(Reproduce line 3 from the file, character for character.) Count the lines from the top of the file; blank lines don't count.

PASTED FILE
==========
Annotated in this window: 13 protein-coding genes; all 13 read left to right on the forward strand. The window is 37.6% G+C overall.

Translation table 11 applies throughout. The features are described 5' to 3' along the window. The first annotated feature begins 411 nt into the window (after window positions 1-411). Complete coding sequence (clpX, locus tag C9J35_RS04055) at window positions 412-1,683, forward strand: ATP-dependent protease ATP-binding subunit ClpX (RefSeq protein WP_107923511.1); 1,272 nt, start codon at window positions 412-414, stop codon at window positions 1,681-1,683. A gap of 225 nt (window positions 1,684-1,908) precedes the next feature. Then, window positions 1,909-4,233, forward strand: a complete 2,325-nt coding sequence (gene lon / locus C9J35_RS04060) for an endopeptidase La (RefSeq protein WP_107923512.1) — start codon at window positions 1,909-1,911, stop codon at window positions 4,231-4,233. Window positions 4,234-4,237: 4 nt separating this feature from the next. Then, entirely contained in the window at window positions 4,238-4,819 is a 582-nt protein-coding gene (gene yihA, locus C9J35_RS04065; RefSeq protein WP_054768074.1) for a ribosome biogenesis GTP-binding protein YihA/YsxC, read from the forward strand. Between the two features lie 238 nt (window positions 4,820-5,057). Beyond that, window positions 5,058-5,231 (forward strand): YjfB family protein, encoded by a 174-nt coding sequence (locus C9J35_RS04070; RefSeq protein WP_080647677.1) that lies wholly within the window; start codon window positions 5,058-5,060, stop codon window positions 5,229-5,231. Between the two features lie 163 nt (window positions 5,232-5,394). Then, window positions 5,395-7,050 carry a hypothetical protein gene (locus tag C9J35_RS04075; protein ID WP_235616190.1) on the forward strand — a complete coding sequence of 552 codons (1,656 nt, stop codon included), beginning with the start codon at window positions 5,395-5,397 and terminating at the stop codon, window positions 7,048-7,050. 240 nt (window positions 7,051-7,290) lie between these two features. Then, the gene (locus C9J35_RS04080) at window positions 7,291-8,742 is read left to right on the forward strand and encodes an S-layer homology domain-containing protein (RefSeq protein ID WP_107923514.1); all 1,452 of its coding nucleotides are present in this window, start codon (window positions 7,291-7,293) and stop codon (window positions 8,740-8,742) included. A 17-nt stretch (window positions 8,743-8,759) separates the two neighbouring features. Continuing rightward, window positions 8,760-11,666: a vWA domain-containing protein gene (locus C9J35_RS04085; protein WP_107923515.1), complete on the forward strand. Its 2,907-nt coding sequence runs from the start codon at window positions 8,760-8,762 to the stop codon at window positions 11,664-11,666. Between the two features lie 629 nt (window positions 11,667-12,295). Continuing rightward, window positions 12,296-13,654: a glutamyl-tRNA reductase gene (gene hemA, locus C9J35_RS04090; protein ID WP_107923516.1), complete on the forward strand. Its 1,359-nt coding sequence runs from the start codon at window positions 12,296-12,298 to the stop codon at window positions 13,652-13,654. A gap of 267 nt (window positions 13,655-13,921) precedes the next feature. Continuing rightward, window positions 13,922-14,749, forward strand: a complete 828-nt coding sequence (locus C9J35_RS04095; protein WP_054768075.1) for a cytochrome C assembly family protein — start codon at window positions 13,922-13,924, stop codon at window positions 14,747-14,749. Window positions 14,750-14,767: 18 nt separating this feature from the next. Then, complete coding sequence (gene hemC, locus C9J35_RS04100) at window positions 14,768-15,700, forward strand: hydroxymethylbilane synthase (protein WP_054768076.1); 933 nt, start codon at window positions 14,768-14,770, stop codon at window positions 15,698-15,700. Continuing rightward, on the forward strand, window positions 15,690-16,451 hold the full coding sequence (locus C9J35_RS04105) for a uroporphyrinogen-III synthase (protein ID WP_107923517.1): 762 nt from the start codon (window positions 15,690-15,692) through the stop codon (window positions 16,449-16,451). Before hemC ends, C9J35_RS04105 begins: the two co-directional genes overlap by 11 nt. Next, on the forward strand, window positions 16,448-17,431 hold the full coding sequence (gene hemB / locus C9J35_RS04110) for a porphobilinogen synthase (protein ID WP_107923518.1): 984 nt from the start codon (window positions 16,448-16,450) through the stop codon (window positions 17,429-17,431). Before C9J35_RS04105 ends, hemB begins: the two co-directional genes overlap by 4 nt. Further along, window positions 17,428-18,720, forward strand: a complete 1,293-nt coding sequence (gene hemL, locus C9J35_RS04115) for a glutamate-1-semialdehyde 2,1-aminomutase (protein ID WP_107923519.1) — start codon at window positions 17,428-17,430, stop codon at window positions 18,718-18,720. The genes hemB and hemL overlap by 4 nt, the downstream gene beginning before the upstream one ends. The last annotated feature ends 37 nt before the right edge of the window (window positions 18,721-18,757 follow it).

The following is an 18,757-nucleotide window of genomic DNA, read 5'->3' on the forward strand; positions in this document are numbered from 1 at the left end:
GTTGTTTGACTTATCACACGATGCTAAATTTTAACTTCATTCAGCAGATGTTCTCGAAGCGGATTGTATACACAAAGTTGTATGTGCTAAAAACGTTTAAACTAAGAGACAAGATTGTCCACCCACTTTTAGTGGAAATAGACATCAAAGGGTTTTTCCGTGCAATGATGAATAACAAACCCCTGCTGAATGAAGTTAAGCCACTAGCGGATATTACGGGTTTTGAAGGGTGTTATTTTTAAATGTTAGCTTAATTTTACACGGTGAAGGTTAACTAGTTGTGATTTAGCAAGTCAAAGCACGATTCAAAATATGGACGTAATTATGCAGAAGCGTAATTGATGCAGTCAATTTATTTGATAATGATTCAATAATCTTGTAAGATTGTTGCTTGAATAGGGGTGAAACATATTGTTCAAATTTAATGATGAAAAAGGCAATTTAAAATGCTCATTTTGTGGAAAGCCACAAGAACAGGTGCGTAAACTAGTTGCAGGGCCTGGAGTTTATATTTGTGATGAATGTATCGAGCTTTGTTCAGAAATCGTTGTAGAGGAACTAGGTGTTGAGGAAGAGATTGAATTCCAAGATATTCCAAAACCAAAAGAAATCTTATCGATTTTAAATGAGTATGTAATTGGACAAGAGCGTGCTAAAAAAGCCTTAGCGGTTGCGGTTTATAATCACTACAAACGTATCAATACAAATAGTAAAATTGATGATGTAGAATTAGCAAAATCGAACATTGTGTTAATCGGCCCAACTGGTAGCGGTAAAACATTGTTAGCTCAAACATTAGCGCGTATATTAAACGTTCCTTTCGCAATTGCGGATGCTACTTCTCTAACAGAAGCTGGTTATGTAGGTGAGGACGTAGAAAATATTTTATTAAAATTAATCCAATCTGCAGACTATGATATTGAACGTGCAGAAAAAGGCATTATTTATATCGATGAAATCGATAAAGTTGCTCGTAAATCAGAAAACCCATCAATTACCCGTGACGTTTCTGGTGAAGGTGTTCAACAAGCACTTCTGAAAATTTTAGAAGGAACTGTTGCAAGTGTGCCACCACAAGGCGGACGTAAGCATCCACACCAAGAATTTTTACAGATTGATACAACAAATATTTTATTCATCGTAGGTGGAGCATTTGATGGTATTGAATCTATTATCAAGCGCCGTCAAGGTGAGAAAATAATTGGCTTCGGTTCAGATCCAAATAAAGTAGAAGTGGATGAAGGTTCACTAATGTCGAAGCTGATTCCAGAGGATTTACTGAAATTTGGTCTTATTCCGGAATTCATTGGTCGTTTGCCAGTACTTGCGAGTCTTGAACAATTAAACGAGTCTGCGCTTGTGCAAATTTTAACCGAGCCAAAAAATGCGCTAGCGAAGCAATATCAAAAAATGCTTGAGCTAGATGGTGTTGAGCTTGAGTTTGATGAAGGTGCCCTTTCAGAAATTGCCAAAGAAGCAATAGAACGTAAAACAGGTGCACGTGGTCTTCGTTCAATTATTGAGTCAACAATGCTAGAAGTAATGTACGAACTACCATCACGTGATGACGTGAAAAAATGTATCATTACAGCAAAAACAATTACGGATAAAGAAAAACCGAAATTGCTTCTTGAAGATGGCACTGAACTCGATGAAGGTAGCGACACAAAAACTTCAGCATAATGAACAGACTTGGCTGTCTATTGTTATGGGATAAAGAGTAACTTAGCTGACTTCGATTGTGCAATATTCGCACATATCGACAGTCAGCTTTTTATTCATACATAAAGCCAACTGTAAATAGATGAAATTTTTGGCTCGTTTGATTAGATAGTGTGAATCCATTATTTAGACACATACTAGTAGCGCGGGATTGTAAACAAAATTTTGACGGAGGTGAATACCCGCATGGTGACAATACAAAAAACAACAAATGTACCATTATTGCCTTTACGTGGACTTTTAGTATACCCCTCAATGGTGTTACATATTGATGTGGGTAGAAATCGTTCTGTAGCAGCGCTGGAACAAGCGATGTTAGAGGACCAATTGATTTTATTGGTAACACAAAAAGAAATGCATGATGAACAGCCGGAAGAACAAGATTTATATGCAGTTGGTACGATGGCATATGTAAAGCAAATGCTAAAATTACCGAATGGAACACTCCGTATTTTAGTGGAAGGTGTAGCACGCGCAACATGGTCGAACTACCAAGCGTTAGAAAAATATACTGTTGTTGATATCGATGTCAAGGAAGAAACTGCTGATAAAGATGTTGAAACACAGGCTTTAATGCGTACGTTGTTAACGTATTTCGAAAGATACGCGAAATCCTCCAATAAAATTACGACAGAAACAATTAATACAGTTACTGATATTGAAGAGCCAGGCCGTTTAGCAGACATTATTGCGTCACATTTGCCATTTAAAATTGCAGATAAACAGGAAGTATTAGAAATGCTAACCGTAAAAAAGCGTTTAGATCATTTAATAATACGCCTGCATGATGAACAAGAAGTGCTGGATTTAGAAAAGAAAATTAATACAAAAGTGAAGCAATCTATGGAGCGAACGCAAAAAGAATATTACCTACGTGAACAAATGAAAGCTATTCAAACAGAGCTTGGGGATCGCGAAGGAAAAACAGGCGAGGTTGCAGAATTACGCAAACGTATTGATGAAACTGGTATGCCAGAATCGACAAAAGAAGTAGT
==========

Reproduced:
The following is an 18,757-nucleotide window of genomic DNA, read 5'->3' on the forward strand; positions in this document are numbered from 1 at the left end: